Open to all BP staff, One-Hoppers is the grab bag of anything baseball-related that anyone's seen or thought about. It can be something from an individual game, a splash of snark, breaking news or a reaction to same, tidbits of research, and more.
The Brewers fail to complete the sweep on their first night in Arizona.
Saturday and Sunday saw the Milwaukee Brewers looking like World Series contenders. Ryan Braun was 6-for-8 in two games, while Prince Fielder was 3-for-8. Yovani Gallardo pitched a gem on Saturday, and a strong offense bailed out a pedestrian outing from co-ace Zack Greinke on Sunday. With that kind of talent playing at that high a level, Milwaukee's visit to Phoenix and Chase Field felt like nothing but a formality on their way to the National League Championship Series. Shaun Marcum, whose ERA was over two runs better on the road than at home (4.81 vs. 2.21), was getting the start Tuesday night, further raising expectations of Milwaukee fans.
David Price falls to the Rangers in the ALDS again.
Is it possible to write about Game 3 of a 1-1 series without describing it as pivotal? After watching the Rangers succumb to Matt Moore in Game 1, David Price complimented his young teammate by praising the opposing lineup. As part of Price’s comments, he suggested the Rangers lineup features “five Longorias”. Overzealous but not absurd according to the 2011 True Average figures compiled by Evan Longoria and the Rangers five best hitters (as seen below). Price’s quote may have centered around another precocious lefty in the Rays playoff rotation, but the quote was fresh enough to stand out throughout the Game 3 proceedings.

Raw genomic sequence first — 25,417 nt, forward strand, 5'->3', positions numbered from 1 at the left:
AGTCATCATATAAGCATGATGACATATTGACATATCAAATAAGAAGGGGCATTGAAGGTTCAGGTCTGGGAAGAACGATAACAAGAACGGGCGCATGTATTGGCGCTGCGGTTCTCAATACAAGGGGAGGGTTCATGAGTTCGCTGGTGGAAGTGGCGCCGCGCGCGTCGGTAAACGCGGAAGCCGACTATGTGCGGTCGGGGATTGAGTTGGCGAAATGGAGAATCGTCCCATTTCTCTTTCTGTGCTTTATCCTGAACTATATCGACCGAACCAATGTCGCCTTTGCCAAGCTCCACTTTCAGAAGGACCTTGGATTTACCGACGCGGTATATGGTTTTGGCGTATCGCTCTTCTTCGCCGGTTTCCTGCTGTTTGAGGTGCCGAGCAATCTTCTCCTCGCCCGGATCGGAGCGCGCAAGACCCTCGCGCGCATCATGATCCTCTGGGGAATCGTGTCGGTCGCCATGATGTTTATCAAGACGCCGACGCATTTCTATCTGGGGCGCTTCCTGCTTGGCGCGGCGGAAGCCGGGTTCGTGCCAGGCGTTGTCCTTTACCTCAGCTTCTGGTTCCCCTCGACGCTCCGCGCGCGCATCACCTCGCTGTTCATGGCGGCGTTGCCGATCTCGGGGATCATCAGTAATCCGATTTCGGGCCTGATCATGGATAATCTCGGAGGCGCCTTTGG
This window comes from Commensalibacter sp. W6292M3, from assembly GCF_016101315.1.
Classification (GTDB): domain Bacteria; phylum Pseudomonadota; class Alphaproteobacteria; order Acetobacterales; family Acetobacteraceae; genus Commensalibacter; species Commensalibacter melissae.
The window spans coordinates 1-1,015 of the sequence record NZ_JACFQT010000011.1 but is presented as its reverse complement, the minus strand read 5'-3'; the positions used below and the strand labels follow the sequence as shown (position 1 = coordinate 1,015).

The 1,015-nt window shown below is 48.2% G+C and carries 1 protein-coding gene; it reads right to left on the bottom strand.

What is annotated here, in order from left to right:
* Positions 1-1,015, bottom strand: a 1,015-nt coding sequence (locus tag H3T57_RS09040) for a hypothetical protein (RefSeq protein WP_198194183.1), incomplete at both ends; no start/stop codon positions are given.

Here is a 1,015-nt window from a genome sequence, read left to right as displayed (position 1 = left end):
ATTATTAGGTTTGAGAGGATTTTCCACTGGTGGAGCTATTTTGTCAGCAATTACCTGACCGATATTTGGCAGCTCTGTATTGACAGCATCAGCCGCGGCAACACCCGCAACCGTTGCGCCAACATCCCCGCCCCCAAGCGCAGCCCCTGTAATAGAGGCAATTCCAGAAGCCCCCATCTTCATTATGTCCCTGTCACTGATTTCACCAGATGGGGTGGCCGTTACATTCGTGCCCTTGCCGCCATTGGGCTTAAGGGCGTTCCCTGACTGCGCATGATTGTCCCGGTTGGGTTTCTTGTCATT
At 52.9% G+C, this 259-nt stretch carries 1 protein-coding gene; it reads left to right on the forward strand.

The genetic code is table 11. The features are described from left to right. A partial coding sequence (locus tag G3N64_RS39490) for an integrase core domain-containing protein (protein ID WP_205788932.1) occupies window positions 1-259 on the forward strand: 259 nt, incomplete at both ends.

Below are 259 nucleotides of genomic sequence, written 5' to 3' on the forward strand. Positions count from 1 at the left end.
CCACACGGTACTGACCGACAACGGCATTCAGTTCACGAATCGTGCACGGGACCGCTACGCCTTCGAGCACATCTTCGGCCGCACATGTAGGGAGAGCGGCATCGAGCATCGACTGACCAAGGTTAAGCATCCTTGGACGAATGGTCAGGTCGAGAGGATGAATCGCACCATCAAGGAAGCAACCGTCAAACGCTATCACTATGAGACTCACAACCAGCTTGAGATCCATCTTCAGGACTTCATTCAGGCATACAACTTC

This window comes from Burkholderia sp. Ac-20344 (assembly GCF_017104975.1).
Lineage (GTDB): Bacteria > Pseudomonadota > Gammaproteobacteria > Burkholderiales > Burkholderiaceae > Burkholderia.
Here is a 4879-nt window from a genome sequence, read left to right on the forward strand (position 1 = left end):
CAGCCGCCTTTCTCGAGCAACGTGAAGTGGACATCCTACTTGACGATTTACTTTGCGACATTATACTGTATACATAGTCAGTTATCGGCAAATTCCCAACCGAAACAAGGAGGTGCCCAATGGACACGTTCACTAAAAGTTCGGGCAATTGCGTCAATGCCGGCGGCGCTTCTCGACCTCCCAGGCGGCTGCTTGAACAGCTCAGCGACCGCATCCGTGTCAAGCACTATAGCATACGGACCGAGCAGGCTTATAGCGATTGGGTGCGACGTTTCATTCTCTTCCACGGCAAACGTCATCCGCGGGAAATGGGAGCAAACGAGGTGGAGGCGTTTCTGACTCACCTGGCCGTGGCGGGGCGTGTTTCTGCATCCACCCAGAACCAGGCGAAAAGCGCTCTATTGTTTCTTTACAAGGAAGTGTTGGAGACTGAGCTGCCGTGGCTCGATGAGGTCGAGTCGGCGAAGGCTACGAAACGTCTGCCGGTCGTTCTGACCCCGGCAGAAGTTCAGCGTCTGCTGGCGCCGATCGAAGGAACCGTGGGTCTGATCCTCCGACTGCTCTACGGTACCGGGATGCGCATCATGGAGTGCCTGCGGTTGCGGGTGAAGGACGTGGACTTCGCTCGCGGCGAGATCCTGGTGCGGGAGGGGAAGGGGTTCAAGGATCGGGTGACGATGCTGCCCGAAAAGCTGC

Anyone can tell you that the players and coaches on the field decide baseball games, but the observant could also tell you that Game 2 of the Rays-Rangers series can serve as a highlight reel for Jon Daniels.
With rain having scrambled his rotation plans, Joe Girardi is keeping his options open.
Sitting in on the press conferences of managers Jim Leyland and Joe Girardi for the third time in about 24 hours, one gets the sense that neither they nor their players are as fazed by the rain-induced schedule juggling as those of us covering the series. "This is not a crisis, this is postseason baseball," said Leyland on Saturday afternoon.
The Yankees and Tigers will both have to juggle their rotations after rain forced play to be suspended with just an inning and a half in the books.
Clinching their respective playoff spots early gave the Yankees and the Tigers the luxury of lining up their rotations to create the Division Series’ best pitching matchup, a pair of aces in CC Sabathia and Justin Verlander, but Mother Nature pissed all over that on Friday night. The short version of the story is that Game One was suspended after an inning and a half of play in the Bronx with the score 1-1. Delmon Young homered off Sabathia with two outs in the top of the first inning, and the Yankees scratched out a run without the benefit of a hit against Verlander in the bottom half. Leadoff hitter Derek Jeter reached base on a strike three wild pitch, advanced to second via Curtis Granderson’s walk, took third on Robinson Cano’s groundout, and scored on Alex Rodriguez’s groundout. Tack on a Mark Teixeira walk, and the Yankees ran a shaky Verlander's pitch count up to 27 before the skies opened up. The 28-year-old righty had particular trouble locating his four-seam fastball, getting strikes on just nine of 17 pitches.